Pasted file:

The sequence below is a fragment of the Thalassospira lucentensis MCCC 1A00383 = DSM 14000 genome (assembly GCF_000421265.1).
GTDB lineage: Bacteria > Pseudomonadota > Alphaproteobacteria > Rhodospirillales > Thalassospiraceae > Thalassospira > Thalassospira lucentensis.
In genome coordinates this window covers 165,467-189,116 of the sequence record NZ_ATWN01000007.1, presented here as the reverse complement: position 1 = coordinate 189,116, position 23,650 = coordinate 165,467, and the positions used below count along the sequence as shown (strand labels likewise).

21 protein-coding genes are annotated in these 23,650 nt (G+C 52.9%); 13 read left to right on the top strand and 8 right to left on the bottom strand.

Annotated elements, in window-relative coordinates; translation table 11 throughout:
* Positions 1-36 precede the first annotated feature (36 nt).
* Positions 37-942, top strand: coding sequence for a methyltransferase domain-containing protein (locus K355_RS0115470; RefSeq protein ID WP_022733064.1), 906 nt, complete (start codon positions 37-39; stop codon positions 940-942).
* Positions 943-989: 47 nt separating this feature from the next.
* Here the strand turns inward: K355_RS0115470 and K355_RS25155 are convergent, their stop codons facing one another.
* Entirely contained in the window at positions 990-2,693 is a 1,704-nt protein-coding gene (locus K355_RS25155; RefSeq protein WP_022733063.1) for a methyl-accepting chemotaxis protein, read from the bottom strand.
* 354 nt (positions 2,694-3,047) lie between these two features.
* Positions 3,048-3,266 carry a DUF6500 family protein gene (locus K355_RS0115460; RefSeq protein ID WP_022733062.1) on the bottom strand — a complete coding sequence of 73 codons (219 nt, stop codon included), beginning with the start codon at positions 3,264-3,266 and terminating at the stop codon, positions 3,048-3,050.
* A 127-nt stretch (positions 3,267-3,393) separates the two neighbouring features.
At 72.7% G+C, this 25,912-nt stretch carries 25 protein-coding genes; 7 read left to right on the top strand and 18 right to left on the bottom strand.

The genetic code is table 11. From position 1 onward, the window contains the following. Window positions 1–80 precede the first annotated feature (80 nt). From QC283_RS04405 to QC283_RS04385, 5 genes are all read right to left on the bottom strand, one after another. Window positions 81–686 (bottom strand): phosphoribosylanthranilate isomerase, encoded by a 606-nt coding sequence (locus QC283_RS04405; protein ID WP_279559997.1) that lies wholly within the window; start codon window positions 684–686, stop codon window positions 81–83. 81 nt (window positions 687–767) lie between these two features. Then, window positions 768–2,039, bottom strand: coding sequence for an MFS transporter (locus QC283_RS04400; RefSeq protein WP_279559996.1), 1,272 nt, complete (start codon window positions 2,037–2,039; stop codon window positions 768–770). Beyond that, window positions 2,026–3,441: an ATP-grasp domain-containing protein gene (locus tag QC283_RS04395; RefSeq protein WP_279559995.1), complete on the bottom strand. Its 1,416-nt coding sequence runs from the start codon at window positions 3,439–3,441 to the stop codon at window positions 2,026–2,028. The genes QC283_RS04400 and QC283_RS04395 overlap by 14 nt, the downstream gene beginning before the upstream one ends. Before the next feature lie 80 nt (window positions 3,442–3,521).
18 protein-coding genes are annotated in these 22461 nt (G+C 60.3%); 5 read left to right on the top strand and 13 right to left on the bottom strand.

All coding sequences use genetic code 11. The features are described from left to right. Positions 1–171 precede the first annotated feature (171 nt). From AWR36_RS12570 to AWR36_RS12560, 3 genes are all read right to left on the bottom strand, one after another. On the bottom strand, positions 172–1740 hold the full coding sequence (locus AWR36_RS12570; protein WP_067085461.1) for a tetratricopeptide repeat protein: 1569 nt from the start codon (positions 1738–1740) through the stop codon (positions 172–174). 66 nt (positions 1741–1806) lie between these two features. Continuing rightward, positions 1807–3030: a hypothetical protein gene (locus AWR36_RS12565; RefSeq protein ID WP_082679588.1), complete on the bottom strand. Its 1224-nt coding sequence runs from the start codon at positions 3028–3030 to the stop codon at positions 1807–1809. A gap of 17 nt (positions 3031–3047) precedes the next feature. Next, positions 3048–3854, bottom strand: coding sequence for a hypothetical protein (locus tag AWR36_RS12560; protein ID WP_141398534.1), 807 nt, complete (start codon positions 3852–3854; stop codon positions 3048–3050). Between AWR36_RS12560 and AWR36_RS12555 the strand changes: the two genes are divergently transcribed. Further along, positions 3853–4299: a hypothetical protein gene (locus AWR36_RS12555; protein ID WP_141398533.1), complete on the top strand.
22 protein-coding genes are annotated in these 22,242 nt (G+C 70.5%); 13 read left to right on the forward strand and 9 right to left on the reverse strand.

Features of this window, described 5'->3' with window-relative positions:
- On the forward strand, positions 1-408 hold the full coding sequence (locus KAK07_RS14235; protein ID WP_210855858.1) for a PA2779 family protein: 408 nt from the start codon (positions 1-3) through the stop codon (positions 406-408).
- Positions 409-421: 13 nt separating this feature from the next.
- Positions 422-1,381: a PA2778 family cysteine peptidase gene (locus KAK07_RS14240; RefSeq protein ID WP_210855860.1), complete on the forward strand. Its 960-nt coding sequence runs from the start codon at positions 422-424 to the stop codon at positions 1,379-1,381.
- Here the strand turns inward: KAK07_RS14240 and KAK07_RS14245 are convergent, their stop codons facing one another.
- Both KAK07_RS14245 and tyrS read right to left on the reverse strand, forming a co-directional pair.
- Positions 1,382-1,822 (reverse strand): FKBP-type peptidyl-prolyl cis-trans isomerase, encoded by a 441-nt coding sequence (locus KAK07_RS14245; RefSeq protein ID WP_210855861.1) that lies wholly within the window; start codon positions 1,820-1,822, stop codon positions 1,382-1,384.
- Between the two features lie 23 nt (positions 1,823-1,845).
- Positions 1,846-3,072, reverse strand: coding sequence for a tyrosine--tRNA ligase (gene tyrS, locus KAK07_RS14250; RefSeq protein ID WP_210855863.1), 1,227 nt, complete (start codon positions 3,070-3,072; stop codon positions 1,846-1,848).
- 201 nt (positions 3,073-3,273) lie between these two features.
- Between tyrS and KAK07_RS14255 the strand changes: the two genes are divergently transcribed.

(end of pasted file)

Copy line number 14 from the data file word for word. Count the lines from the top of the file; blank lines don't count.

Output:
At 72.7% G+C, this 25,912-nt stretch carries 25 protein-coding genes; 7 read left to right on the top strand and 18 right to left on the bottom strand.